Fan says Chris Cornell may have given clues to death during Detroit show

DETROIT (WXYZ) - People who were at Chris Cornell's last show at the Fox Theater are haunted by some of the words he said. 

In hindsight some of Cornell's words foreshadowed his death only about an hour after his performance. The Wayne County Medical Examiner has found his cause of death to be suicide.

The man who is one of the architects of grunge rock gave a chilling encore performance in which he sang "Slaves and Bulldozers," but transitioned into a Led Zeppelin song called "In My Time of Dying." The lyrics he sang are:

Meet me, Jesus, meet me
Meet me in the middle of the air
If my wings should fail me, Lord
Please meet me with another pair

Well, well, well, so I can die easy [x2]
Jesus, going to make up

In my time of dying, I want nobody to mourn
All I want for you to do is take my body home

Well, well, well, so I can die easy [x2]
Jesus, going to make up

Watch the full encore with the transition to "In My Time of Dying" occurring about 6:10.

Xavier Montague of Detroit is one fan who has been at many of Cornell's shows. He became a loyal follower of his work after meeting him when he performed at a small bar in Arizona in the early nineties.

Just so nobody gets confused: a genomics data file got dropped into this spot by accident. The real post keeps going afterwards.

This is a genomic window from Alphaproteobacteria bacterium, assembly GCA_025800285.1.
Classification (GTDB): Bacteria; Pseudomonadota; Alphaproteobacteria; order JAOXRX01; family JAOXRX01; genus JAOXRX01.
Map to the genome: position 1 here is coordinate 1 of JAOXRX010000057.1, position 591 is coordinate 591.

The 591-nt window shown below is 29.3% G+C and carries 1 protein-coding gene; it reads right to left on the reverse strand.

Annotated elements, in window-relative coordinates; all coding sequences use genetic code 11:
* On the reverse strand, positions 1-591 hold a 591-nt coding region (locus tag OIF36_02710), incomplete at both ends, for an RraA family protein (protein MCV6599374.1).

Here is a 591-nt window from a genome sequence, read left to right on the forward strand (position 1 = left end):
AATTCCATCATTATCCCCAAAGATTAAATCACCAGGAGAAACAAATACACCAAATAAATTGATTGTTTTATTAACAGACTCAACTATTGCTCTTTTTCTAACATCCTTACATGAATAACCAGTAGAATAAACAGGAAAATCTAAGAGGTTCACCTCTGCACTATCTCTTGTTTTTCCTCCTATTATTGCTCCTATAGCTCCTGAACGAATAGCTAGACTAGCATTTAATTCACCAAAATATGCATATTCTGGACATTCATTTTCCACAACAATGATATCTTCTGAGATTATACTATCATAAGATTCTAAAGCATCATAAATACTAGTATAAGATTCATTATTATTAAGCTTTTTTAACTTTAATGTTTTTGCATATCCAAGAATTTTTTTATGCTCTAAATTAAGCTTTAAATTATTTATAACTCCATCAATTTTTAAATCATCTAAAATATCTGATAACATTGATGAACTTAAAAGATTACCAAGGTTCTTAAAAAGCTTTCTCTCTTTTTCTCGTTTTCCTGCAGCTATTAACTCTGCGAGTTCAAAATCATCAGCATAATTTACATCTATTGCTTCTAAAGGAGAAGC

"I never missed a show, if I ever had a chance to see him. I was always there. I have been to Coachella. I traveled across the country to see him," said Montague.

He noticed a unique intensity to the show Wednesday night at the Fox Theater in Detroit.

"He pointed to the people in the back of the crowd.  He talked the people in the front.  He made the show feel intimate. The crowd responded. They loved him," said Montague.

“I feel bad for the next city,” Cornell said at one point during the show.

He told the crowd the fans who bought tickets to his next show would wish they were at this show. He complimented Detroit, saying there is no place better to perform than Detroit Rock City.

"Saying with no measure, there is no other crowd better than Detroit," Montague said. He just seemed to be soaking it all in, and the fans were just loving him right back." 

As a fan, Montague empathizes with the musician he has respected for so long.

"I have struggled with depression," said Montague.

He hopes this raises awareness that there is help out there. The National Suicide Hotline is 1-800-273-8255.

"I am heartbroken," said Montague. "It is really sad to see a talent like that go."

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